semantikon feature literature
June 2009:
Emily Habermehl
1. Fire
2. Banners
3. My Head
4. Mexican Cemetaries
5. Toads
6. A Soldier and an Unmade Bed
7. The Cigarette girl, the Sow and the Mermaid
8. Is This Thing On?
9. Raisins and Prunes (Reduced for Quick Sale)
Emily Jean Habermehl was born in Philadelphia and has called Austin home since 2001.  She has been writing poetry since she was 12 years old and currently works as a licensed social worker for a large non-profit agency.  She received her Master’s degree in Social Work from the University of Texas at Austin in 2007.  You can read more of her work at:
emily habermehl broadside poster
Download June 2009
Broadside Poster
About Artist:

emily habermehl, poet, essayist, pushcart prize, friscoshoes, brambles, austin, texas, pennsylvania,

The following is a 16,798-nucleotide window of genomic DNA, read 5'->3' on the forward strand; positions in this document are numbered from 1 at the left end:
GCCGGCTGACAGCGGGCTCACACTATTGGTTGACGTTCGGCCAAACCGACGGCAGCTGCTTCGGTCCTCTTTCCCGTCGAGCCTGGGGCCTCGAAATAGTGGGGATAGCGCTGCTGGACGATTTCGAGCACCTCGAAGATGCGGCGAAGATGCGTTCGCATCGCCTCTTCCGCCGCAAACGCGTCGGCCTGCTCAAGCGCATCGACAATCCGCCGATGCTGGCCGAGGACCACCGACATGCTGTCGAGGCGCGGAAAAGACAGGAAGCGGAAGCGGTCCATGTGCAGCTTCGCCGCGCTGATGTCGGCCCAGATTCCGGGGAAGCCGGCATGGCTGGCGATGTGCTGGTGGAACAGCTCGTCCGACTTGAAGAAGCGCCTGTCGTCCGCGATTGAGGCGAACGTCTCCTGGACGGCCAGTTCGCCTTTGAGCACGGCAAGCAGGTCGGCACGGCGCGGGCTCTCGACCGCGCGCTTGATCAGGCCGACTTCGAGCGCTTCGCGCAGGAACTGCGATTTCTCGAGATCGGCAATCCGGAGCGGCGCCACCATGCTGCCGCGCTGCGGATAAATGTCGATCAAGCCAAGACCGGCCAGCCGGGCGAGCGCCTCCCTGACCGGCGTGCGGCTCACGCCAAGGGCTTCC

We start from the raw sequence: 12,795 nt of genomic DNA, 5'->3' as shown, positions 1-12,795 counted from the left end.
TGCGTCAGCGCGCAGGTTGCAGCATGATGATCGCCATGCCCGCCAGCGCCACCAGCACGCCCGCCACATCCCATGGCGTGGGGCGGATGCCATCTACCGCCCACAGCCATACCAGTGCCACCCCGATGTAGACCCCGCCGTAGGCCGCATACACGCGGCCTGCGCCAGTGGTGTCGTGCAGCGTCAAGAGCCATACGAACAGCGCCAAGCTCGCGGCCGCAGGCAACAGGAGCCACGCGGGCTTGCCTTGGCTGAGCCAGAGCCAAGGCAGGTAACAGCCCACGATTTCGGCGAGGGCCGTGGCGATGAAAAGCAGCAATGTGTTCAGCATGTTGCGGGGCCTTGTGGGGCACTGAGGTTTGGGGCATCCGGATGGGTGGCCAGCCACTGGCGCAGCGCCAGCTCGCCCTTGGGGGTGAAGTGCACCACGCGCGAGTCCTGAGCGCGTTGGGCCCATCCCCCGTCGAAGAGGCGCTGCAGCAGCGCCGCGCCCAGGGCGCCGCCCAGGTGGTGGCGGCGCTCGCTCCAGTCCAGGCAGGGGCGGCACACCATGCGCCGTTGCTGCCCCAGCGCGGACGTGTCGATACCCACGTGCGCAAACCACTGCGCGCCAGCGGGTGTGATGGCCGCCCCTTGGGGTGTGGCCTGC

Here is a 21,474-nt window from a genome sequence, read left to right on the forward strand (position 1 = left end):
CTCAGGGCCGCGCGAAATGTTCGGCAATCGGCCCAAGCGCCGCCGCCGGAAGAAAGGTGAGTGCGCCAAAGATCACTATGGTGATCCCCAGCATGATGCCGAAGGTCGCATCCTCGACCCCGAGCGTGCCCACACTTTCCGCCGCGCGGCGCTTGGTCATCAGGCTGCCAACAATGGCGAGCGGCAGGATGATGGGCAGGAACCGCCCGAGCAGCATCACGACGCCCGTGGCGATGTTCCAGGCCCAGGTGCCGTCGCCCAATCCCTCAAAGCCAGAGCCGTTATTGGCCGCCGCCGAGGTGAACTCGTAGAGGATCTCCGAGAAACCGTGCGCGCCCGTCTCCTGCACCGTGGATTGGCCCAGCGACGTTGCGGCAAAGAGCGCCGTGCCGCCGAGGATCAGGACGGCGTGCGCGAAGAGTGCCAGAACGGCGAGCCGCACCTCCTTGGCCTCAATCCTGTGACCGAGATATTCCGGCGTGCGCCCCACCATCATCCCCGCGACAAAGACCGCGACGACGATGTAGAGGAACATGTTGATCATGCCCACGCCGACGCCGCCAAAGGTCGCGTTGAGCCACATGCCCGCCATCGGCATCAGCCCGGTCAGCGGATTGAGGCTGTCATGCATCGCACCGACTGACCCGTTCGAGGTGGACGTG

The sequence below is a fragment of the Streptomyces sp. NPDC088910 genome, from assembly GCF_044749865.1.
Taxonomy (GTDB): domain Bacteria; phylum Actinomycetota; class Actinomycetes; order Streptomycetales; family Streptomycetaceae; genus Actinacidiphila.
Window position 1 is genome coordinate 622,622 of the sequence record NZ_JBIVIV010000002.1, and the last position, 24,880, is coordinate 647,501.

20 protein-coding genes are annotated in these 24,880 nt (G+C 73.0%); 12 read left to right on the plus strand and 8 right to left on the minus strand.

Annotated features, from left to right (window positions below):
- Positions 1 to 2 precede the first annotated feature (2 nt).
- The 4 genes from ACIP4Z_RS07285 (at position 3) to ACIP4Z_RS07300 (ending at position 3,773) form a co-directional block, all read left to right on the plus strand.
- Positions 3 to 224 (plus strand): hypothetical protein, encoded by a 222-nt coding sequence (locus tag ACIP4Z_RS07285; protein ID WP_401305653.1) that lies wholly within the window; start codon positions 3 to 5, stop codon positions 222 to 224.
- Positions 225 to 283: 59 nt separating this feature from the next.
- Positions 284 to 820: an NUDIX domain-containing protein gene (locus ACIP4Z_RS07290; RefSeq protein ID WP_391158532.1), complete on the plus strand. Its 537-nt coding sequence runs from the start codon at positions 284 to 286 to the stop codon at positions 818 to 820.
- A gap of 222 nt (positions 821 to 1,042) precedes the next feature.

(Editor's Note: Originally published in Empowerment4Women in 2008, also nominated for a Pushcart Prize in 2009)

It’s not like
She’s never tasted fire
It had engulfed her, forcing her skin to blister
Flames whipped up in the folds of her skirt
Smoke smothered her face
Flames chewed her eyelashes to the root
Her tonsils singed she couldn’t always


She had stood in a burning storm that turned her sky to ash

It wasn’t that she couldn’t take the heat
(She had a metal lock box for her vital organs)
It was simply time
To stop burning

She makes graves for cinders
She’ll never write her stories in charcoal

(It’s okay – just time to go)


Dawn christens her forehead
She wrings out the fabric
Of a million black nights
Hanging on the line
It will face an infant day

Squeezing her hand
To make a fist
The pink knuckles reveal cracks
Red blood seeps into the white of her skin
It soaks into the gauze covering the wound

Who called a cease-fire?
And why didn’t I get the memo?
Pony express and carrier pigeons
Came to relieve the night duty

(Now you can sleep)

Comb the pain from the cloth
Not the wisdom gained
From bitten lips and dilated pupils
Misery sits like oil on water
Pour it off

(Don’t worry – the fat of her past is in her hips)

She pulls her hair down
From the rubber-band that held it
Snaps loose into cascades
Waves that are free
Time to keep moving on